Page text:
Deficits, Social Security, and the American Public

We have carefully reviewed the best available survey-based evidence concerning public opinion on budget deficits and Social Security. Elected officials ignore the public's wishes at their peril.
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By Benjamin I. Page and Lawrence R. Jacobs

Memo to Pete Peterson: Americans don't want cuts Social Security - and here's the proof.

Deficit-hawk and investment banker Pete Peterson has devoted a substantial part of his $2.8 billion fortune to pushing for cuts in entitlements like Social Security, in the name of deficit reduction. His Foundation lavishly funded the AmericaSpeaks "town hall" forums held on Saturday, the results of which will be presented to the national Deficit Commission this week -- purporting to tell what the American public thinks about various deficit-reduction options.

The AmericaSpeaks forums suffered from serious defects as measures of public opinion. Yet the results, perhaps to Peterson's surprise, correctly indicated that Americans are strongly committed to Social Security. Large majorities oppose cutting Social Security benefits, even for the sake of deficit reduction.

The AmericaSpeaks town halls failed to convene a representative sample of Americans: they opened their doors to self-selected political activists with extreme views, possibly hoping to draw Tea Party backers. Their intense emphasis on reducing budget deficits "primed" participants to focus on deficits rather than on the needs of retirees when evaluating Social Security policy. The information provided to participants was one-sided, speculative, and in some cases quite misleading: it overstated the "crisis" in Social Security funding, understated the current burden of payroll taxes on ordinary workers, and failed to convey the extent to which millions of retirees count on stable, dependable Social Security benefits. The policy options that were discussed tilted rightwards.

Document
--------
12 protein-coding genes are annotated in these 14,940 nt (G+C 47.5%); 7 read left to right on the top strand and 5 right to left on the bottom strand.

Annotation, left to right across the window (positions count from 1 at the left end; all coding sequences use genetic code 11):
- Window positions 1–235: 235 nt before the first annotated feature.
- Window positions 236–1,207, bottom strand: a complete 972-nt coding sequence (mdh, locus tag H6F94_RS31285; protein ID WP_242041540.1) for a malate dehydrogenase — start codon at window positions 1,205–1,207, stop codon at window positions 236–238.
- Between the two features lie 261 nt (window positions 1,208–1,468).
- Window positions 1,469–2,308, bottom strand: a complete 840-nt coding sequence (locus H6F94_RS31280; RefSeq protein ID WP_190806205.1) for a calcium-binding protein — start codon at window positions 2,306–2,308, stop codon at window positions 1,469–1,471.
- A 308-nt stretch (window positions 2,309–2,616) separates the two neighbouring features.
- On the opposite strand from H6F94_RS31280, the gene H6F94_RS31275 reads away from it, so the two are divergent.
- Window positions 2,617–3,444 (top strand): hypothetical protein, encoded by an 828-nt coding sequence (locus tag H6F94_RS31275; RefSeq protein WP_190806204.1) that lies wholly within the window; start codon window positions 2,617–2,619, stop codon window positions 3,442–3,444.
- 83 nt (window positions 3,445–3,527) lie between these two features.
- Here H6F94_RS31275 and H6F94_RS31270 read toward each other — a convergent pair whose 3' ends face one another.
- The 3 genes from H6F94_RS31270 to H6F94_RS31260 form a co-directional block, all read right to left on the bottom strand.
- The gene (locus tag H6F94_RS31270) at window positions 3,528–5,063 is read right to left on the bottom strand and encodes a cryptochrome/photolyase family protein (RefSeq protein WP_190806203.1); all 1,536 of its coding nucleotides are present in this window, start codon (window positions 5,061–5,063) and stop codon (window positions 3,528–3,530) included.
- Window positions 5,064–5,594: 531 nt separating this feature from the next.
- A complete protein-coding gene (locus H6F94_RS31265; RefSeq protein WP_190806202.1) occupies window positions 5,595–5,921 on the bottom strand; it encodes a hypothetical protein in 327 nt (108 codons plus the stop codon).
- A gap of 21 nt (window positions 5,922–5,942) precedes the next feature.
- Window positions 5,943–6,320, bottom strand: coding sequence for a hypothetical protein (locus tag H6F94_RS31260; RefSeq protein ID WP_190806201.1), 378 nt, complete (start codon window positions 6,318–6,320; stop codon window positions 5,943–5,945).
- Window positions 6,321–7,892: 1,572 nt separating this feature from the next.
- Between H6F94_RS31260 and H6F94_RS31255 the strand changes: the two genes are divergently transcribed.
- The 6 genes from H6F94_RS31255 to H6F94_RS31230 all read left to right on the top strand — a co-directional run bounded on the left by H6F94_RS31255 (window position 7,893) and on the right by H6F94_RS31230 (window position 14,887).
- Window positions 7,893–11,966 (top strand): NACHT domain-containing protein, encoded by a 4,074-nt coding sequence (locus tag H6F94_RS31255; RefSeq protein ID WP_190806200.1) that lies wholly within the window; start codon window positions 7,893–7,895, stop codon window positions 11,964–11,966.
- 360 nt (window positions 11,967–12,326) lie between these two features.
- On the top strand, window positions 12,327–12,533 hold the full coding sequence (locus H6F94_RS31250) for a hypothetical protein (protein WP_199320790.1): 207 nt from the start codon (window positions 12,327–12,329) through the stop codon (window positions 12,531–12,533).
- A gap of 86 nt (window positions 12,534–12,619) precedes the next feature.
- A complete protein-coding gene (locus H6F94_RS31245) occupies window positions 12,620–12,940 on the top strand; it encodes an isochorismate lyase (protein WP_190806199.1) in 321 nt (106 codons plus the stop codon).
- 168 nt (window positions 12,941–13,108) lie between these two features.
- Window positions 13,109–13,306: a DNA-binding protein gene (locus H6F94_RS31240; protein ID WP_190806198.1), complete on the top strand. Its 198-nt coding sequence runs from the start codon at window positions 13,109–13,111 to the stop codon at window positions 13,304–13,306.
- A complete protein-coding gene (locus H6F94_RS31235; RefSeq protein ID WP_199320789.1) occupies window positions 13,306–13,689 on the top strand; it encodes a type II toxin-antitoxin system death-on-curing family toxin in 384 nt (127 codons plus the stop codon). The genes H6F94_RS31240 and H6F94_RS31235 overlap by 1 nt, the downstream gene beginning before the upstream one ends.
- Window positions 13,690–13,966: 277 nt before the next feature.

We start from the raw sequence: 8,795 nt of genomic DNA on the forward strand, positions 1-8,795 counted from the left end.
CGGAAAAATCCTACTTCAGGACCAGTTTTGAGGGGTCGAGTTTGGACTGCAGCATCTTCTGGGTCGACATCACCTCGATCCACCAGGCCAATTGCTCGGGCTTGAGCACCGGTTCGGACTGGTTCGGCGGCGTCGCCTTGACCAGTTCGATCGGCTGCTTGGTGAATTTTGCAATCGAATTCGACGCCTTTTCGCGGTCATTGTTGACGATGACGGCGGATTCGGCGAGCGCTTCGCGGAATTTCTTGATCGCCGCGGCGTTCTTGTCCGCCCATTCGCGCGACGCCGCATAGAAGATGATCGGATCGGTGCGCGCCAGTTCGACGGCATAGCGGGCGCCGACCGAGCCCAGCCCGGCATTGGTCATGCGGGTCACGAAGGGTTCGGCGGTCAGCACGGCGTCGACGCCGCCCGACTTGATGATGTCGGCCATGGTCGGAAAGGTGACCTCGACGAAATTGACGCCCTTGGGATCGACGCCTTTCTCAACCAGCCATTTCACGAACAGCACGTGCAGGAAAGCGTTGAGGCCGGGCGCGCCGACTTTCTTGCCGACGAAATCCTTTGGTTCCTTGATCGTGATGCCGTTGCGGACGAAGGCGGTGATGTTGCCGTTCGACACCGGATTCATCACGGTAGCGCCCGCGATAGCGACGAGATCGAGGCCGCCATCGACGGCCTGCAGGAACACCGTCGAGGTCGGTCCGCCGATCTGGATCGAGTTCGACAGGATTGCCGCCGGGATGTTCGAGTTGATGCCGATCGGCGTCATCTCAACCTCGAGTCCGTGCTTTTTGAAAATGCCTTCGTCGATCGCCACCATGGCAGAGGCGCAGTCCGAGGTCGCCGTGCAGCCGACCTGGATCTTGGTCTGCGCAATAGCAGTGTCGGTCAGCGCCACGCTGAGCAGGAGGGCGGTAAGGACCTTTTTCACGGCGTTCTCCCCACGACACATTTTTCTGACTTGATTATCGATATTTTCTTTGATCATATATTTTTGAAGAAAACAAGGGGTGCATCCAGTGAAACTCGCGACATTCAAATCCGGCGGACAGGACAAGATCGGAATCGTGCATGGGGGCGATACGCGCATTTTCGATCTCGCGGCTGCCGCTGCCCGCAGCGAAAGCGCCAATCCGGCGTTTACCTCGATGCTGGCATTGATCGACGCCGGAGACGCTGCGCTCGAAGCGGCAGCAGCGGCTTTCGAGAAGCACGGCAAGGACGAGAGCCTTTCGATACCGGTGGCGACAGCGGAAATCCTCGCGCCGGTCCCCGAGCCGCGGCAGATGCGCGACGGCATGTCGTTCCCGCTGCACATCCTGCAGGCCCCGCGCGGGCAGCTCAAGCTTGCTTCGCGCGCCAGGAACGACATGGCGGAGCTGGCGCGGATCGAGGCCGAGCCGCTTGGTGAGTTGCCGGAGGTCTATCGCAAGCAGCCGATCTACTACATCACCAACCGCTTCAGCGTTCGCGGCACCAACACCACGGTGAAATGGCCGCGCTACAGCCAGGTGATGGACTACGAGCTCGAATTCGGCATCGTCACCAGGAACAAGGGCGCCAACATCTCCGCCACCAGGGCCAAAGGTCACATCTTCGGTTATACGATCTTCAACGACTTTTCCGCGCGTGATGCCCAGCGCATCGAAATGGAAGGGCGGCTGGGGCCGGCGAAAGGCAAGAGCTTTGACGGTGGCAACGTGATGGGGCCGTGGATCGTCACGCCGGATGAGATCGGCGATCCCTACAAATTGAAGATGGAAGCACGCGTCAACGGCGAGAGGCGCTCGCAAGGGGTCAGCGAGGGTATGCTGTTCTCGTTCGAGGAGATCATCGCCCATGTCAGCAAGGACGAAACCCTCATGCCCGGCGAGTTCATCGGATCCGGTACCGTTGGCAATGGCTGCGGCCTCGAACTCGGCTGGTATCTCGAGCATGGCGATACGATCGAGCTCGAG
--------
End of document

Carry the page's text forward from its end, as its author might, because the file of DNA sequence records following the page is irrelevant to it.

These town halls -- like deliberative forums in general -- should not be taken as accurate measures of "true" or "deliberative" public opinion. Carefully designed and carefully interpreted opinion surveys, based on representative samples from the whole country and carried out in natural settings rather than the artificial and manipulable "fish bowl" of town hall meetings, can do a much better job of revealing what the American public thinks.

Remarkably, however, AmericaSpeaks got lucky (or perhaps, from Peterson's point of view, unlucky.) Despite all the biases, on several issues town hall participants came up with opinions not very different from those that have been expressed by majorities of Americans in dozens of well-designed national surveys. Participants opposed cuts in Social Security benefits, insisting that benefits must be preserved when balancing the budget. They wanted to strengthen the economy, favoring the current stimulus bill (stalled in the Senate) by a margin of 51% to 38%. In order to reduce budget deficits, most favored cutting defense spending and enacting progressive tax measures: raising the payroll tax "cap" so that incomes over $106,800 are subject to the tax (85% in favor); raising high-end corporate and personal income taxes; and imposing new taxes on carbon and on securities transactions. Only on the Social Security retirement age did the results conspicuously stray from actual public opinion.

We have carefully reviewed the best available survey-based evidence concerning public opinion on budget deficits and Social Security. It is this evidence, which provides a fuller, more representative, and more accurate picture of Americans' thinking, that the Deficit Commission and others should pay attention to.

For decades, for example, highly respected studies by the General Social Survey and the Chicago Council on Global Affairs have found large majorities of Americans wanting to expand rather than cut back spending on Social Security. In the most recent CCGA survey, for example, 69% said the program should be "expanded," and only 10% said "cut back."